The engine marries to the same Aisin transmission that Mazda uses, but it has been strengthened to cope with the extra muscularity. There’s no discernible difference in shift feel, but maybe the gearing is a touch shorter. Then again, maybe you just get through the firmly gated slots a bit quicker.

Aside from the more potent, if less fizzy, powerplant, it’s business as usual. Not.

Another Italian implementation the Sport mode. What seems like a frippery soon becomes the default setting. It makes the steering a little heavier, the throttle response quit obviously sharper and the traction control not so intrusive to allow the car to squirm around a bit at extremis.

Quite a bit. I mean, there’s tons of grip, but as with the donor, though the chassis balance is sublime thanks to the engine sitting behind the front axle there is a fair amount of body roll.

That’s interesting in itself because the Abarth has fattened anti-roll bars, am engine bay brace and Bilstein dampers – all stuff the Mazda doesn’t provide.

As result, the car is stiffer and should be quite a bit sportier. And it is … sometimes.

From where I sat, the car felt firmer than the MX-5 at low speed – so much so it created vibration that caused my GoPro to jiggle when attached to the raised passenger-side window ((which it never did in the MX-5) – and yet, when going fast, the car felt a bit softer. But only in respect to delivering a degree of diagonally opposed bounce when cornering at quicker speeds. Which was weird because, until that happened, you’d swear the Abarth had a flatter longitudinal mannerism.

Anyway, as with the MX-5, it’s huge fun and very predictable. It has the same progressive sense of oversteer to it as the you-know-what and when you push too hard, it will get squirrelly, but there was only one occasion when I felt there’s was potential for it to swap ends and, even then, the remedy was simply to back off a smidge (okay, and maybe pray just a little).

When that doesn’t work, just give a stab of the brakes (four-piston Brembos up front, another change) and it finds its line again. And those brakes are brilliant; my drive day with the MX-5 club was a doozy, over some incredibly punishing roads, yet the Abarth took it all in its stride and also took – ahem – a few MX-5 scalps alone the way.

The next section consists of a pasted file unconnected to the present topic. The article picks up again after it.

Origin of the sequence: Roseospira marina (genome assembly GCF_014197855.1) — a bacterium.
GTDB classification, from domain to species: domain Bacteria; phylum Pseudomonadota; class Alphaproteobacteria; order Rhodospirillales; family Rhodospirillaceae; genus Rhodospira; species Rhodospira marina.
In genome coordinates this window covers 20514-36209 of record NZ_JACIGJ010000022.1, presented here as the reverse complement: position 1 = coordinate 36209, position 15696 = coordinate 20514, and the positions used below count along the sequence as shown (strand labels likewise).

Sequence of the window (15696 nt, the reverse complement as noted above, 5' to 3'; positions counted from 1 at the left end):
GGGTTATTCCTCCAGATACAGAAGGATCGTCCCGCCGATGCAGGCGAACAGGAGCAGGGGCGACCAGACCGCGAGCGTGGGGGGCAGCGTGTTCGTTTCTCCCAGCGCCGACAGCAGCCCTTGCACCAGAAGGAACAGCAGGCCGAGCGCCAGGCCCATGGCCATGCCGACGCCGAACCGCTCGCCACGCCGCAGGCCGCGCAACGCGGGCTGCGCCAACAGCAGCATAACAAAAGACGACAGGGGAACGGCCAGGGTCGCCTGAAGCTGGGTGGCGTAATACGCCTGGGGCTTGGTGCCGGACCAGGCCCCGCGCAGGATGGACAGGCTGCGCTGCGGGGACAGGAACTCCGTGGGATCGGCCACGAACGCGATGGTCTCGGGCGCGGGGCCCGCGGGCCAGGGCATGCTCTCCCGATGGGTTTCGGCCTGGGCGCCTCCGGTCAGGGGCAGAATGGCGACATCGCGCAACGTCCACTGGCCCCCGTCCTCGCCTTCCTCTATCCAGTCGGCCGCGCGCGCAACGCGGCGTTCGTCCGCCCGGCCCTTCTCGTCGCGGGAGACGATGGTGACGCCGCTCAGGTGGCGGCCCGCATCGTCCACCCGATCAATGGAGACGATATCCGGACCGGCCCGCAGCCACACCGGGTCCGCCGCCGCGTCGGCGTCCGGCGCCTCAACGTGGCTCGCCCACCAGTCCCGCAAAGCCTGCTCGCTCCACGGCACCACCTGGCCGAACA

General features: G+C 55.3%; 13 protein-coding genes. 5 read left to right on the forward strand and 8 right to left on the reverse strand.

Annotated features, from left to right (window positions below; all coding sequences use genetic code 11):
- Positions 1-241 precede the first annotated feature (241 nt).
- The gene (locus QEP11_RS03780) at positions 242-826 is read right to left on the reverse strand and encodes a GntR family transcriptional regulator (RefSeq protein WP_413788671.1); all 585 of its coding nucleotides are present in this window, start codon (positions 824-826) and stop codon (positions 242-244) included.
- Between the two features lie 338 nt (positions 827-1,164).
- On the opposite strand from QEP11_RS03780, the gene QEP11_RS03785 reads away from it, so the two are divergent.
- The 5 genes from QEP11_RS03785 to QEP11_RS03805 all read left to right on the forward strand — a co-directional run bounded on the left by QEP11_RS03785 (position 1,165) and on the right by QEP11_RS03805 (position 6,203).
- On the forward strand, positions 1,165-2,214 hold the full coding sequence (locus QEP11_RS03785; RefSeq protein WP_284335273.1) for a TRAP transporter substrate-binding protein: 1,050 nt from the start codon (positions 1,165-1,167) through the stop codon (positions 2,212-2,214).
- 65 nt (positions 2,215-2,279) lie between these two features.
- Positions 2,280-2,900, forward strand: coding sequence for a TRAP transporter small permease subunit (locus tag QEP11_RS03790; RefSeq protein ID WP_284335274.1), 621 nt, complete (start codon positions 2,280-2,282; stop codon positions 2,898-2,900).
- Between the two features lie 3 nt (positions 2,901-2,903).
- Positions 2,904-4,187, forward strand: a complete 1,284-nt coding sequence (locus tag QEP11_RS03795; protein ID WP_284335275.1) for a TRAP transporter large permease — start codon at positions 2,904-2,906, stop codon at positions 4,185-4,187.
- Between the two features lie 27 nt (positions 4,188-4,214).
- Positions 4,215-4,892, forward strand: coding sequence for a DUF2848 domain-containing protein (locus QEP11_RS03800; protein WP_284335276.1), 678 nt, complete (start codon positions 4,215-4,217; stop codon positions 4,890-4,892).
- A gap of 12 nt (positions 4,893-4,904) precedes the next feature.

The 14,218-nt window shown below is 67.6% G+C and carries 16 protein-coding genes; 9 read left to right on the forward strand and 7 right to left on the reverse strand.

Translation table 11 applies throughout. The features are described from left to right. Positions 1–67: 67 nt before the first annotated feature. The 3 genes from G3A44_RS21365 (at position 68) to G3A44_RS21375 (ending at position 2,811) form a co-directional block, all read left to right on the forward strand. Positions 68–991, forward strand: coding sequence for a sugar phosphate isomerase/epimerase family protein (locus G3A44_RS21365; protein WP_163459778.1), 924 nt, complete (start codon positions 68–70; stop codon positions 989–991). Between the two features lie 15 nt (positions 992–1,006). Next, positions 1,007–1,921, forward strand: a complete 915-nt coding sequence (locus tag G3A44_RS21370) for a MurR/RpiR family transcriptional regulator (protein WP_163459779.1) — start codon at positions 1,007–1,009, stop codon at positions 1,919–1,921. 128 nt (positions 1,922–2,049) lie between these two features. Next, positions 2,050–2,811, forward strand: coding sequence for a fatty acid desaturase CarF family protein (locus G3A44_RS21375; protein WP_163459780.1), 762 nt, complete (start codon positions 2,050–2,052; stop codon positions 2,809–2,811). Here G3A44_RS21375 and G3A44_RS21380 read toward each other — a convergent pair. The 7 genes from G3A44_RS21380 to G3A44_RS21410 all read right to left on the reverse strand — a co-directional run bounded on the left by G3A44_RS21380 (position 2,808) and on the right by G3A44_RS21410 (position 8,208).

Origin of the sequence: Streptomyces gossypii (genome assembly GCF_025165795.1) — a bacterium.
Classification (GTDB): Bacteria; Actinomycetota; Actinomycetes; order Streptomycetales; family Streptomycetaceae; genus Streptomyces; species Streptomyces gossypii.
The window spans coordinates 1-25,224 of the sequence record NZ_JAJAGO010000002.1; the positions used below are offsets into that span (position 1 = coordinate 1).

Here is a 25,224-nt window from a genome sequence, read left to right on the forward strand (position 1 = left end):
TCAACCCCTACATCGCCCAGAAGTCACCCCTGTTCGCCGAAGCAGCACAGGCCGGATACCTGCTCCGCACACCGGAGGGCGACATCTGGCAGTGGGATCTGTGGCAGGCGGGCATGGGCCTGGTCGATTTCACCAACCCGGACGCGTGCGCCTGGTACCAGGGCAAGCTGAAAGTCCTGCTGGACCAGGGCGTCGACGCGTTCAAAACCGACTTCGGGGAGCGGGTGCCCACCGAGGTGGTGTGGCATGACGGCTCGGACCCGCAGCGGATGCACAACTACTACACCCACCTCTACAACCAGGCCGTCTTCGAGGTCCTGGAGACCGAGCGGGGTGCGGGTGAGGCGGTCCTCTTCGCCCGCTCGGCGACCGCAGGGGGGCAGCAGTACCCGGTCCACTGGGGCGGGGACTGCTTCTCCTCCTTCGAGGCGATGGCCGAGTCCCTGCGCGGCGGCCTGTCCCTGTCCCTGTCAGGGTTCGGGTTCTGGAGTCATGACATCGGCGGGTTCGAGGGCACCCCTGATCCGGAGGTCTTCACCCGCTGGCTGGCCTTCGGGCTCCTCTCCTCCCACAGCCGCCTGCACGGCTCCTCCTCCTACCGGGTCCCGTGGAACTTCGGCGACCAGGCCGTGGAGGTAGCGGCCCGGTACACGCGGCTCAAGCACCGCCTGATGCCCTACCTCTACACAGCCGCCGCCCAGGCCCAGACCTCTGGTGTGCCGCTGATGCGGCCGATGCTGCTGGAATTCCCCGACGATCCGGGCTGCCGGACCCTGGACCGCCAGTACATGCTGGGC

The slightly weird thing for MX-5 types is that they’ll notice how different it is to drive and yet, insofar as the from-the-wheel situation is concerned, it’s not that different at all.

Well, save for the new seats, which being – erm – bigger-boned, I found more comfortable and form-fitting than Mazda’s. They also look better; the rippled leather finish is an Abarth trademark that suits the car.

Otherwise, though, you’re looking at the same interior as with the MX-5, with the same couple of flaws – the between the seats lock box that’s difficult to access when you’re sitting in there (so, too, the cup holders, which are just a tad too tall for takeaway cups – they pop the lids), the lack of telescopic adjust for the steering column – and all the pluses: the superb driving position and pedal placement, the beautifully-balanced manual operation of the soft-top roof and so on.

In front of the small diameter steering wheel is the dash which is racierthan Mazda’s in that it features a sporty red tachometer in the centre and speedometer to the right. It only has 30kmh increments, whereas in the Mazda the counts are in 20kmh spaces, so be wary. Also, it did seem a bit disappointing that the temp and fuel gauges aren’t labelled Aqua and Benzina, which would make the car feel that little bit more Italian.

The infotainment system is a direct transplant from Mazda and, as such, is a great clone of BMW’s iDrive and therefore pretty good, though I wish Mazda would hurry up with its Apple CarPlay integration. Not that you can hear much of the stereo when running with the roof down.


Two questions: Have the Italians ruined a perfectly good sports car? And does a car made in Japan rate as an Italian sports car just because it’s had a bit of refettling by one of their more famous tuners?

I’d say the answer to the first is ‘no’. like I said at the start, there’s no such thing as a bad MX-5, and that includes the Abarth 124. In some ways, in fact, it’s a better MX-5 than Mazda delivers: While this isn’t a total loony tune, it’s definitely a bit more madcap when given the message. I quite like that.

For an answer to the second question, watch the video. I put this one to 10 owners. Their responses – each and every one provided independently - might surprise.